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Foreign Assets on the Rise in Banks
Economy, Business And Markets

Foreign Assets on the Rise in Banks

Foreign assets of Iran’s banking system is on the rise, according to central bank statistics, as easing sanctions boost the banking sector.
The foreign assets of Iranian lenders grew 5.6 percent in the nine months to December, according to central bank data. They stood at 2.15 quadrillion rials ($62.4 billion at market exchange rate) on Dec. 21, 2014. Standing at 16.9 percent of GDP, the assets are also considerable given Iran’s economic size and its isolation from the global financial system.
Nearly 68 percent of these assets were owned by non-state banks, highlighting the impact of financial sanctions on state-owned lenders’ foreign operations. Non-state lenders held 1.46 quadrillion rials ($42.3 billion) as foreign assets on their balance sheets by December last year, showing a 9.7 percent rise.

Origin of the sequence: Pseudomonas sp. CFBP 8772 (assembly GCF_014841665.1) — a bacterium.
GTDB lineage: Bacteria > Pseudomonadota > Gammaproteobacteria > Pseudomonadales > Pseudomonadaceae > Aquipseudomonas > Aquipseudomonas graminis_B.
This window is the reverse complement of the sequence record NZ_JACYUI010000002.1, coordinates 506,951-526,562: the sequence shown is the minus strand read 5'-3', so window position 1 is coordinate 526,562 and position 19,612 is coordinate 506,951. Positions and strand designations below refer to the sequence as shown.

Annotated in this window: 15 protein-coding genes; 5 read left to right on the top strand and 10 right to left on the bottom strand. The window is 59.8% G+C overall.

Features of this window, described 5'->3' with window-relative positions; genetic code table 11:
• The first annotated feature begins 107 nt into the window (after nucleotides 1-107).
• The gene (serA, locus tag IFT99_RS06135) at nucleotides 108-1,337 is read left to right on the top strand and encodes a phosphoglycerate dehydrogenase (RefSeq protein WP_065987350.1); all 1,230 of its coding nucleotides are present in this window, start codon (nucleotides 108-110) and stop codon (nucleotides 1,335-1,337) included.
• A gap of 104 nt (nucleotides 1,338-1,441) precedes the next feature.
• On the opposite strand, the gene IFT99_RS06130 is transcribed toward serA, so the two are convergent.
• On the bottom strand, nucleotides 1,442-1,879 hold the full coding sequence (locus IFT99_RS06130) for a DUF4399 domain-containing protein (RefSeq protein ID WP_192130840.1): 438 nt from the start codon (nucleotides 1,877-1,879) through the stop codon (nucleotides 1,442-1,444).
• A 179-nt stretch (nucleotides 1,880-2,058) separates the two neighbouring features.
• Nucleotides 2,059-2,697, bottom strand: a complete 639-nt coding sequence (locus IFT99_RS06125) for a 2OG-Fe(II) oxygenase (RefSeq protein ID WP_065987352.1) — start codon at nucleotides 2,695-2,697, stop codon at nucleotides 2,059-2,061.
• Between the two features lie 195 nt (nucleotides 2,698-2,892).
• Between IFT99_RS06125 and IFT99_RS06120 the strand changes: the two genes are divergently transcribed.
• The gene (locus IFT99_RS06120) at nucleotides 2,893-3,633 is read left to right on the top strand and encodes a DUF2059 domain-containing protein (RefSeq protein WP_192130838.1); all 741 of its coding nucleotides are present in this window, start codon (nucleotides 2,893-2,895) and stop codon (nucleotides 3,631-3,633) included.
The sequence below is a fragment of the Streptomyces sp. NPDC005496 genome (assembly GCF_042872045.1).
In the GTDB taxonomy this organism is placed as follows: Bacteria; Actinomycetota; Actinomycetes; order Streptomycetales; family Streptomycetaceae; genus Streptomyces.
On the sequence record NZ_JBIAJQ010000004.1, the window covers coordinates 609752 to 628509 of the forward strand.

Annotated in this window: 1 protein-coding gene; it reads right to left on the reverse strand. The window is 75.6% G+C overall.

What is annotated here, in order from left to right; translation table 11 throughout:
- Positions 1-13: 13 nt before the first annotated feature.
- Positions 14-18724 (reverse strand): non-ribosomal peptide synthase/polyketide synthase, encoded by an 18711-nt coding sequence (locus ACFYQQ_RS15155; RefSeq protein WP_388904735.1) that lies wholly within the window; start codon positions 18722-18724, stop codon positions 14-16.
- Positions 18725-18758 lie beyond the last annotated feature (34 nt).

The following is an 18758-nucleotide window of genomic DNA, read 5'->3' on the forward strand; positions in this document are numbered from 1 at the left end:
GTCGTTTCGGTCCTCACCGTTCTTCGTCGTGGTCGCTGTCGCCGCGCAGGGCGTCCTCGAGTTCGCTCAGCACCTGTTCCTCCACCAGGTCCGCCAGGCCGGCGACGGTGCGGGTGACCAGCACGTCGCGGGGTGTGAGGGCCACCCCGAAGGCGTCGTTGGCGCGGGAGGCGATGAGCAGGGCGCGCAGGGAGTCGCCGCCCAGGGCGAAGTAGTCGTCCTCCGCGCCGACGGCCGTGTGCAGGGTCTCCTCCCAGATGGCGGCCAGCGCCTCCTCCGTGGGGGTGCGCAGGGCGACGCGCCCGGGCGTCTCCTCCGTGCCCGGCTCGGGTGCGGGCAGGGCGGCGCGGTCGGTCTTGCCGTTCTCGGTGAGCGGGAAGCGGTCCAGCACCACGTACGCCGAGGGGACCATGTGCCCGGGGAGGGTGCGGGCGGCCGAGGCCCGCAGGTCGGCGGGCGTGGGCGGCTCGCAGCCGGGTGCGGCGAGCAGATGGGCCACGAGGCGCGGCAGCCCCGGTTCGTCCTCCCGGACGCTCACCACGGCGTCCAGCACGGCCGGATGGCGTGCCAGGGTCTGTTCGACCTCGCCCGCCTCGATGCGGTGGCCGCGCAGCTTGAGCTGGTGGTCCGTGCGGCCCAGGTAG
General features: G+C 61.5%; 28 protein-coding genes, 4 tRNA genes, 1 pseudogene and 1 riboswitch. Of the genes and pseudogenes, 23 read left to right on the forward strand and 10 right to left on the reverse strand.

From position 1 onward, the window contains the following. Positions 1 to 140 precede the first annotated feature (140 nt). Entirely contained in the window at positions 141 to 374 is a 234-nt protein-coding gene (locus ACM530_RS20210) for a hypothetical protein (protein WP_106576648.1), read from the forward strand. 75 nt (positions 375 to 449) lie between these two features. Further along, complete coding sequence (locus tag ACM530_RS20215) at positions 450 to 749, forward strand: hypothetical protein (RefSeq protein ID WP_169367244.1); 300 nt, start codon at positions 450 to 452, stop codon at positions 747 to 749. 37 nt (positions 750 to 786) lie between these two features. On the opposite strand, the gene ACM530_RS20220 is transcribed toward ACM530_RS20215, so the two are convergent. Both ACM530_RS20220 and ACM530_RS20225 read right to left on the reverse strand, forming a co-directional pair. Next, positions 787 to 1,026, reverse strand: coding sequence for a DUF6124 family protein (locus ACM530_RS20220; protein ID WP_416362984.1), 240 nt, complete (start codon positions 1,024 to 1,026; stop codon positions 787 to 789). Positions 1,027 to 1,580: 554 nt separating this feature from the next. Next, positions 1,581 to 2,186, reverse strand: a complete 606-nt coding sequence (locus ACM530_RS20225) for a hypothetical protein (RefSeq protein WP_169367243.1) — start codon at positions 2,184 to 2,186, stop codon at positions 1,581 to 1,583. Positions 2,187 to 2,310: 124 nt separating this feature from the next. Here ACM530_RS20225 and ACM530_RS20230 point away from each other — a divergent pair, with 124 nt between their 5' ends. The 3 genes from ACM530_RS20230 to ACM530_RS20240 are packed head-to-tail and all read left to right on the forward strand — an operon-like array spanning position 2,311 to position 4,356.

The sanctions, imposed by the West over Iran’s nuclear energy program, have blocked most flows of foreign money into Iran and hindered the foreign operations of Iranian lenders.
Most of the growth in foreign assets of banks came from commercial lenders, who expanded their assets by a whopping 33.8 percent to 278 trillion rials ($8 billion) during the period, though, this may be misleading when we consider changes before March 2014.
Commercial lenders’ foreign assets took a large hit when the screws were tightened on the Iranian banking system in 2012. Although these assets grew by a third in the nine months after March 21, 2014, they actually show a 3.8 percent growth since March 2013. This shows a heavy hit on the foreign holdings of commercial banks during 2013.
But a large chunk of foreign bank-assets were held by Iran’s specialized banks – lenders who finance a single industry. Altogether, they held 413 trillion rials ($11.9 billion), though their assets dropped 17.2 percent during the first nine months of the current fiscal year after a sharp increase during 2013.
The Central Bank of Iran reports its statistics in rials, skewering the data on foreign bank assets due to the sharp depreciation of the rial in the recent past. The currency has lost around 70 percent of its value since 2012.

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